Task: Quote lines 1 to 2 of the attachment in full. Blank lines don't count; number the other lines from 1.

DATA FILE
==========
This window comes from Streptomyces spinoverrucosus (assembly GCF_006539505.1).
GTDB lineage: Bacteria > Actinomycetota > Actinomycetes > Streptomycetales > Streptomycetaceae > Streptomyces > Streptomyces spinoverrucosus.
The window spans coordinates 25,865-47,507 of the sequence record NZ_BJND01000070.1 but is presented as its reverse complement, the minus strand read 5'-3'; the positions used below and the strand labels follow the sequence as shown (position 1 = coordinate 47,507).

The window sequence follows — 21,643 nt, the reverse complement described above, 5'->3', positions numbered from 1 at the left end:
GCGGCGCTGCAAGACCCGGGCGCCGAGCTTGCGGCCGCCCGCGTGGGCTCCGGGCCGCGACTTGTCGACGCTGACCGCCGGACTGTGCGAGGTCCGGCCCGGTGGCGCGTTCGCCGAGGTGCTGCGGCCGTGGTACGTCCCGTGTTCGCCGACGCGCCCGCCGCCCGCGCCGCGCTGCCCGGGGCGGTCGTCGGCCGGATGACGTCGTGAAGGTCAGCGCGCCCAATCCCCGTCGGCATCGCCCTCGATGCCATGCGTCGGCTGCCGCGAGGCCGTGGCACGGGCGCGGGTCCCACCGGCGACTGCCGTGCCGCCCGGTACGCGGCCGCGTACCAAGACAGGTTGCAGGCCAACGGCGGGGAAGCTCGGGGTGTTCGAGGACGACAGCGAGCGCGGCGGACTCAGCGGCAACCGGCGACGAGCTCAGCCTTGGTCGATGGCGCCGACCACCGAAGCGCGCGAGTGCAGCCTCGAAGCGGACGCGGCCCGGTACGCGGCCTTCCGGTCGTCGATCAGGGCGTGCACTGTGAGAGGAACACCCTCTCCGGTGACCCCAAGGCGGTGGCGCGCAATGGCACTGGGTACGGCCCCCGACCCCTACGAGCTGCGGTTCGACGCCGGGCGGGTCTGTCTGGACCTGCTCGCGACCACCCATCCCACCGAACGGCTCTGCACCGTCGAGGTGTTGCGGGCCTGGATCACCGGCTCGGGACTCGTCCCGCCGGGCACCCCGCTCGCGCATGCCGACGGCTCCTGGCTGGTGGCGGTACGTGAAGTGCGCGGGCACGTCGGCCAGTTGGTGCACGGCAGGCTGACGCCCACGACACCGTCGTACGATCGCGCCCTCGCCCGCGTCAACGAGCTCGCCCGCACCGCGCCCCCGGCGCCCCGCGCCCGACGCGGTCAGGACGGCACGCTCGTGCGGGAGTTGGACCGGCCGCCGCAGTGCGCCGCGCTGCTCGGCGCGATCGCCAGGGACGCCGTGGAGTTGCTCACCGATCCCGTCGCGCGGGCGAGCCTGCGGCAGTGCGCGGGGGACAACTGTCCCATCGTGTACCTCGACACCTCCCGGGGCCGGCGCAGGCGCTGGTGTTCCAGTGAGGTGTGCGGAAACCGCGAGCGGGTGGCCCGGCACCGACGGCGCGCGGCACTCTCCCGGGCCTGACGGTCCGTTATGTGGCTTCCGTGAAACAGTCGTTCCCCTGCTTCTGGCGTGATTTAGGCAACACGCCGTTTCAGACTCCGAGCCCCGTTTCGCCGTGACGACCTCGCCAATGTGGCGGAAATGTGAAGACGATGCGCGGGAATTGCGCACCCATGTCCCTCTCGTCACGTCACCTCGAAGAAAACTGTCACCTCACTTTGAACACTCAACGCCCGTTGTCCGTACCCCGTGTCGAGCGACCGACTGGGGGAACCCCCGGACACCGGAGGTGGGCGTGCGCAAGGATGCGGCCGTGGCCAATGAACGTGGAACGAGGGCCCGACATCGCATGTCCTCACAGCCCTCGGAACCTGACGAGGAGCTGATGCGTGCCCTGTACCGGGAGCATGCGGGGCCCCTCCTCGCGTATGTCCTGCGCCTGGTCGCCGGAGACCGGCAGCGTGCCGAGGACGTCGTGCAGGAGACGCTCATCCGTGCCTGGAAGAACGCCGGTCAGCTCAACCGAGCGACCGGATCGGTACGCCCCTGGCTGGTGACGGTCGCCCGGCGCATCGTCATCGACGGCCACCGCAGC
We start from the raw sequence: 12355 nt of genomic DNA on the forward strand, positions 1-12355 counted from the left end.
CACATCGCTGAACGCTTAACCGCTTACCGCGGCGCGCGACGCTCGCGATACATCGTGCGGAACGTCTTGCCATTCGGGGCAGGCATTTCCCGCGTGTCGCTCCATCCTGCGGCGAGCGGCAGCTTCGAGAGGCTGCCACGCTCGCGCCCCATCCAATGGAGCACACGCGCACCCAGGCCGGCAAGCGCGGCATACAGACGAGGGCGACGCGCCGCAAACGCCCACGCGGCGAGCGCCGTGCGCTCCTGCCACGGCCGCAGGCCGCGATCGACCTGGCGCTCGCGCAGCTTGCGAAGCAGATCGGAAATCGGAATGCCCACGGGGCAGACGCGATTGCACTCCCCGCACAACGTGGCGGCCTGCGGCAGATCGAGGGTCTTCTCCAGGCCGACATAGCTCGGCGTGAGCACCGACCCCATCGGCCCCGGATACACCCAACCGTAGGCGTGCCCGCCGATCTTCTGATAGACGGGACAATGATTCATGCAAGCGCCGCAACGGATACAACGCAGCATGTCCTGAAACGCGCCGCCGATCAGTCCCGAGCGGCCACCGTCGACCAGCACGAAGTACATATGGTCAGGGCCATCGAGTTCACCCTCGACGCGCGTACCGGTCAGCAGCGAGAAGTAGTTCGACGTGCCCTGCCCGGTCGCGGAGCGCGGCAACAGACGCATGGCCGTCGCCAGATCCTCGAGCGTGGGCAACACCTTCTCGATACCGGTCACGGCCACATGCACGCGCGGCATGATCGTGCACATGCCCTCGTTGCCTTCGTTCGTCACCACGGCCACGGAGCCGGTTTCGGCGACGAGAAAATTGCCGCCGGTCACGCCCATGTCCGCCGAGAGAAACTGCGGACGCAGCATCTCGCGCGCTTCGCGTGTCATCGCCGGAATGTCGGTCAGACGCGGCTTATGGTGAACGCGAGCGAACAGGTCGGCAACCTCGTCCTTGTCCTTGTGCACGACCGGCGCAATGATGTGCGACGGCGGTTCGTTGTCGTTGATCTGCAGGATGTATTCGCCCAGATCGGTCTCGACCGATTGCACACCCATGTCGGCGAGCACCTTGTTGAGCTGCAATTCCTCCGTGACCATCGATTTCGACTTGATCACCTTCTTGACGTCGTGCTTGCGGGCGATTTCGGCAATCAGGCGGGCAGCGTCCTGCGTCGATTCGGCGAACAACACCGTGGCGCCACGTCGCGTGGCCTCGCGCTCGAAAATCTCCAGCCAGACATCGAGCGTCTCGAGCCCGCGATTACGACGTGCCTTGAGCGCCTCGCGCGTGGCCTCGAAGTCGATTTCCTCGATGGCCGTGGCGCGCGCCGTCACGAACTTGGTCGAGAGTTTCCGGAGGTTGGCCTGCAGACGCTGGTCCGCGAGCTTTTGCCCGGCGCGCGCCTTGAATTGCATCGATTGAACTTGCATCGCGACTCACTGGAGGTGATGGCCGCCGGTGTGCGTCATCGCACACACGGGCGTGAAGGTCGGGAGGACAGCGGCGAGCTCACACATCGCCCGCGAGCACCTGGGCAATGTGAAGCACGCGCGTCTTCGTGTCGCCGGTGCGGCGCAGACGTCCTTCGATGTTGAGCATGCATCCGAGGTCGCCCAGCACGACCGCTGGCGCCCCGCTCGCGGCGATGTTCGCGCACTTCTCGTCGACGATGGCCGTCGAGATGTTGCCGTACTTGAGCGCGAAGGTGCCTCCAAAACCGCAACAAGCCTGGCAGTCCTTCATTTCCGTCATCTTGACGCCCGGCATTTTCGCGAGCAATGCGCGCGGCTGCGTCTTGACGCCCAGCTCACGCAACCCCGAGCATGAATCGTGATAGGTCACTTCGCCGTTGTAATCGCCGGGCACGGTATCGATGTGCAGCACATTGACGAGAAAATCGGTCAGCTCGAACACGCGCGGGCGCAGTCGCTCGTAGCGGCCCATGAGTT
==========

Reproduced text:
This window comes from Streptomyces spinoverrucosus (assembly GCF_006539505.1).
GTDB lineage: Bacteria > Actinomycetota > Actinomycetes > Streptomycetales > Streptomycetaceae > Streptomyces > Streptomyces spinoverrucosus.